Ancient Civilizations of India, China, and Africa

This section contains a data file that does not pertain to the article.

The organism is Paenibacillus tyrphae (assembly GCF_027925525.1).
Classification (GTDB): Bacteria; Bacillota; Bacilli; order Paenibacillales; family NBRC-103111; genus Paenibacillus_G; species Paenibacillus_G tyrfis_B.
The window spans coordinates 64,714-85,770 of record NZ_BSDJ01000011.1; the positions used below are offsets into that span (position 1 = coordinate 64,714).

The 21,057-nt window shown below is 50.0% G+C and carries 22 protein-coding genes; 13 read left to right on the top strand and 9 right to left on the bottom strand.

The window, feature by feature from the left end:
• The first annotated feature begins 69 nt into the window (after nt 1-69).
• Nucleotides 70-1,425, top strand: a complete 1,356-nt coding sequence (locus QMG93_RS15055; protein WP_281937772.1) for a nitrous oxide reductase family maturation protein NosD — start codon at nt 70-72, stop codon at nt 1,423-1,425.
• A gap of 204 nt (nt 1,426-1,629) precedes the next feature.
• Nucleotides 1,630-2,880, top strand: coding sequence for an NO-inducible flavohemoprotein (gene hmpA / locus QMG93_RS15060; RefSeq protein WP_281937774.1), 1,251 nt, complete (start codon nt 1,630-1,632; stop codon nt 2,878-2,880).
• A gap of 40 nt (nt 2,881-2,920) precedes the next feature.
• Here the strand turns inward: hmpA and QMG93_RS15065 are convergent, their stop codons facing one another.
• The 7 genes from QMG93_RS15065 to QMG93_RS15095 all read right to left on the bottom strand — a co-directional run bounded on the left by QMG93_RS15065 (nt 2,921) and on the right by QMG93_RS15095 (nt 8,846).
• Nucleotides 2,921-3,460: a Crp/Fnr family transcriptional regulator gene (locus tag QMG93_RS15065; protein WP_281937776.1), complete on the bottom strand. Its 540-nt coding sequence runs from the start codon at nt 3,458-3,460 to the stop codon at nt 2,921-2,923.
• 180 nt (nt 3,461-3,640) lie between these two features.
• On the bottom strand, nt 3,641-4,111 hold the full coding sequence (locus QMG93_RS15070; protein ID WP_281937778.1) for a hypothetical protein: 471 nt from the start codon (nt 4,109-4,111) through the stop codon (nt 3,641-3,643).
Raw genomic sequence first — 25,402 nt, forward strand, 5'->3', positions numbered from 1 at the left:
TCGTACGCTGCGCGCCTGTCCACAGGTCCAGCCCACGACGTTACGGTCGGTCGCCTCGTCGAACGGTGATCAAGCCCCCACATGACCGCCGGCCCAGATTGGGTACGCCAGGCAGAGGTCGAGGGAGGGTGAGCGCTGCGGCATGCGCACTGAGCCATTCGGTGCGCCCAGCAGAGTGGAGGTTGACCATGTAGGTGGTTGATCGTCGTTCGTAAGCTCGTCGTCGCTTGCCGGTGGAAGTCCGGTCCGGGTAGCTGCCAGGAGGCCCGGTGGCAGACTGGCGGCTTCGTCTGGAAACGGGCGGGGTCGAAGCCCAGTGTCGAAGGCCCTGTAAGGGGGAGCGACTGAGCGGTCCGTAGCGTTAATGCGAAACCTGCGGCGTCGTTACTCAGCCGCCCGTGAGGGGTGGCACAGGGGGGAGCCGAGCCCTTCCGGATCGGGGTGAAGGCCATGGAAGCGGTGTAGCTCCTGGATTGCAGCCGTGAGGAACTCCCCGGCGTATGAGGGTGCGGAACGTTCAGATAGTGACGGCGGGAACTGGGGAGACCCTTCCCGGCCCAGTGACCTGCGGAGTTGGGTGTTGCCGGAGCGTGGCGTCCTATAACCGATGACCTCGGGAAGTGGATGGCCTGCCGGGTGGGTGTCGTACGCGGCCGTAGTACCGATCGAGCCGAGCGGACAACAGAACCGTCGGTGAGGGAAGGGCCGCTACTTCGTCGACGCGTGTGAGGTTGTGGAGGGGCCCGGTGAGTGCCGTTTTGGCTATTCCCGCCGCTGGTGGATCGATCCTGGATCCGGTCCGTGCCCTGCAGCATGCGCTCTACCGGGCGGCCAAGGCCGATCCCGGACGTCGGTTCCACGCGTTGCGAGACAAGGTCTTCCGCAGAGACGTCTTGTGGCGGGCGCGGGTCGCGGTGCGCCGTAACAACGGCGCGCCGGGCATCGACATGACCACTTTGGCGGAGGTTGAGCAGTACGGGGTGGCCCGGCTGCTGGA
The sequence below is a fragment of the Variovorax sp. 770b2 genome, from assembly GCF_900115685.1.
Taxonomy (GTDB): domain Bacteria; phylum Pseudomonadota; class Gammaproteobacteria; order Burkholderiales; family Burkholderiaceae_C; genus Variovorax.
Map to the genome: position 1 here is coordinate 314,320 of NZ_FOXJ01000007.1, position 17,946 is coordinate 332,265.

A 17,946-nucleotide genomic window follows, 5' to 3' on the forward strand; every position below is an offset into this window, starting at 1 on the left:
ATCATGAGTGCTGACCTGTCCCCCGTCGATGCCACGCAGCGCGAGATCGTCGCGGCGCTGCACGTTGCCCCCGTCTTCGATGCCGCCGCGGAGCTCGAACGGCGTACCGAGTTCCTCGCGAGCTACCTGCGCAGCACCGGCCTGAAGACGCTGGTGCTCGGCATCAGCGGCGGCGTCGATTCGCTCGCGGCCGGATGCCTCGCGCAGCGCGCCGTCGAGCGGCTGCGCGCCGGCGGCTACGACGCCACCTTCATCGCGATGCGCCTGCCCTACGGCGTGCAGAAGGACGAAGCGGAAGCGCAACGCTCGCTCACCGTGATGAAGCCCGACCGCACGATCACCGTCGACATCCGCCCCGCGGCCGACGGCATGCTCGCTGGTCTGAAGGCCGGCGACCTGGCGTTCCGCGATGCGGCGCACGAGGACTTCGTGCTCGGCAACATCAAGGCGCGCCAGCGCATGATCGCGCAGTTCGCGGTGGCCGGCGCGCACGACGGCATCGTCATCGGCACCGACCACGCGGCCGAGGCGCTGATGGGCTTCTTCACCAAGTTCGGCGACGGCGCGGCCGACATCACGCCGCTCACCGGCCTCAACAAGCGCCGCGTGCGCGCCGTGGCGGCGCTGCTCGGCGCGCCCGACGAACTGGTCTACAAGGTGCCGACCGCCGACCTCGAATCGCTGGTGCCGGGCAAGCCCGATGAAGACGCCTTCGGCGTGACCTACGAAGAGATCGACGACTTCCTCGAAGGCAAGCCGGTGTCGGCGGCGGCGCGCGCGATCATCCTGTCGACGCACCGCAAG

Ancient Civilizations of India, China, and West Africa India’s Geography • India is locate on a subcontinent • Location near Indus River supported early civilization • Heavy rains, monsoons, helped to create fertile soil in the Northern Plains The most dominant religion practiced by most Indians… Hinduism,& cannot be traced back to a single founder. Unlike Hinduism, Buddhism can be traced back to the teachings of… Siddhartha Gautama The History of Buddhism • It was all started by Buddha, who was a prince in Lumbini, 2500 years ago. • He was very unhappy in his royal life, so he set off on a 6 year journey, exploring other religions. • After his long journey and much meditation he was finally “enlightened”. • He found the middle path, the key to human happiness. For the rest of his life he wandered Asia, preaching his new religion. http://video.pbs.org/video/1461557530/# Four Noble Truths of Buddhism • Suffering is a part of life • Desire causes suffering • Overcoming desire ends suffering • Desires can be overcome by following the Eightfold Path Eightfold Path • Right view = acceptance of the Four Noble Truths • Right speech; avoidance of lies • Right actions; treating all with respect • Right livelihood; avoid jobs that harm others • Right effort; constantly striving for improvement • Right mindfulness: awareness of the world around you • Right attitude; everything in moderation • Right concentration; ignoring temptation by meditating The Eightfold Path can be expressed as the Middle Way. It advises people to live in moderation, avoiding the extremes of either comfort or discomfort in the search for nirvana. China’s Civilization Develops • Two rivers supplied needed water: The Chang Jiang = Yangzi & the Huang He = Yellow River • Loess, carried by desert winds into China, made valley of the Huang He very fertile • Irrigation also aided the development of China’s civilization • China was largely isolated due to mountains, hills, and desert: these protected it from invasion The next four slides From at least 1766BC to the twentieth century of the Common Era, China was ruled by dynasties. A dynasty is a ruling family that passes control from one generation to the next. One Chinese dynasty lasted more than 800 years, while another lasted only fifteen years. The ancient Chinese people often supported their rulers because of what they called the Mandate of Heaven. The ancient Chinese believed their ancestors in heaven had chosen their leaders. The people would rebel against a weak leader if they believed he had lost the Mandate of Heaven. The Shang Dynasty ruled China from approximately 1766BC to about 1040BC. The Shang were the first dynasty to leave written records. The Shang rulers expanded the borders of their kingdom to include all of the land between Mongolia and the Pacific Ocean. The Chou were nomads who lived west of the Shang. The Chou overthrew the Shang and ruled China from 1040BC to the third century before the Common Era. The Chou gained power in part from their ability to extract iron. They used the metal to create powerful weapons. The Chou developed a feudal system in China. In a feudal system, the rulers appoint nobles to control smaller parts of an empire. The nobles divided the land into farms for extended families. An extended family might include many generations and would often include cousins and second cousins. The families were loyal to their nobles and the nobles were in turn loyal to the Chou rulers. The Chou rulers taxed their subjects, but they used the wealth they collected to build huge walls around their cities to defend the citizens from nomadic warriors. The Chou also built roads, irrigation systems, and dams. Recall: The Chou & the Zhou are the same dynasty. The Chou dynasty ended slowly as nobles became more powerful. Eventually, the nobles became more powerful than the emperor in a period that became known as the Age of Warring States. It was during this period that a great teacher named Confucius tried to develop good government. China grew into a powerful empire during the Han Dynasty, between 202BC and AD220. Scholars trained in the teachings of Confucius ran the Han governments with great skill. During the Han Dynasty, the Chinese invented paper, Chinese writers recorded the history of their land, and the Chinese first learned of Buddhism. Zhou conquered the Shang and to gain acceptance for their rule they… Introduced the Mandate of Heaven. Justification: The gods would not allow the unjust to rule. New Philosophies Confucianism & Daoism • Confucianism is based on the teachings of Kongfuzi (Confucius) • Respect for tradition would create a stable, ordered society • The family is central to good government • Daoism is based on the teachings of Laozi • Encouraged a retreat from society’s laws and yield to the laws of nature where there is a balance = ying and yang Chandragupta Maurya (born c. 340 BCE, ruled c. 320 BCE – 298 BCE) was the founder of the Maurya Empire. Ashoka, also known as Ashoka the Great, was an Indian emperor of the Maurya Dynasty who ruled almost all of the Indian subcontinent from ca. 269 BC to 232 BC Ashoka Spreads Buddhism • Ashoka sent missionaries throughout Asia • Through trade, merchants introduced the religion • Spread to: China, Myanmar, Thailand, Vietnam and Indonesia West African Empires Overview: In the period between 400 A.D. and 1591 A.D., West Africa witnessed the rise and fall of the indigenous medieval empires of ancient Ghana, medieval Mali, and Songhai. Although many other smaller states and kingdoms arose in the region during this time, only the above three achieved the status of fully-fledged, functioning and long-living conquest states and expansionist empires. These civilizations regulated the Trans-Saharan trade by offering protection for trade caravans as well as taxing slaves, gold, firearms, textiles and salt that they carried. By the 5th century Ghana had arisen and reached its height by 1200 AD. It was ruled by the Serahule people and eventually broke apart in the 13th century. The Mali Empire included Ghana’s territory and extended it in the 13th century. It was a Mandinka territory and at its height covered an area of over 24,000 sq. km. In this period, the city of Timbuktu became a world-famous centre of commerce and education. Mali declined in the 14th century and was succeeded by Songhai, which grew to be the largest land empire in tropical Africa. It originated as a small territory located on the Niger river known as Al-kawkaw. Continued… Growth in Trade: As the centuries passed, North African Berbers and other peoples crossed the Sahara, linking up with traders from the south, whose own desert caravan routes crossed the coastal and riverine trade networks of other peoples. These interconnecting networks promoted long-distance trade in certain commodities such as salt, gold, iron, kola nut, spices, including Black African slaves. The major trade goods were desert salt from the north which were required to preserve food and supplement diets. These were exchanged through the barter system for food, gold and slaves from the southern tropics. West Africa south of the desert was the area of sub-Saharan Africa’s largest and most sophisticated states in the period before the 19th century. People could travel and communicate over long distances either on horseback or foot across the dry savanna or along the water routes of the mighty Niger River. And their location between the trans-Saharan trade routes and the northern parts of commercial networks from gold-producing areas meant that the great empires of Ghana, Mali, and Songhai could profit from the commerce passing through their territories. They also were influenced to varying degrees by Islam, which gradually spread through trade to the lands south of the desert, which the Arabs called the bilad al-sudan, or "the land of the blacks."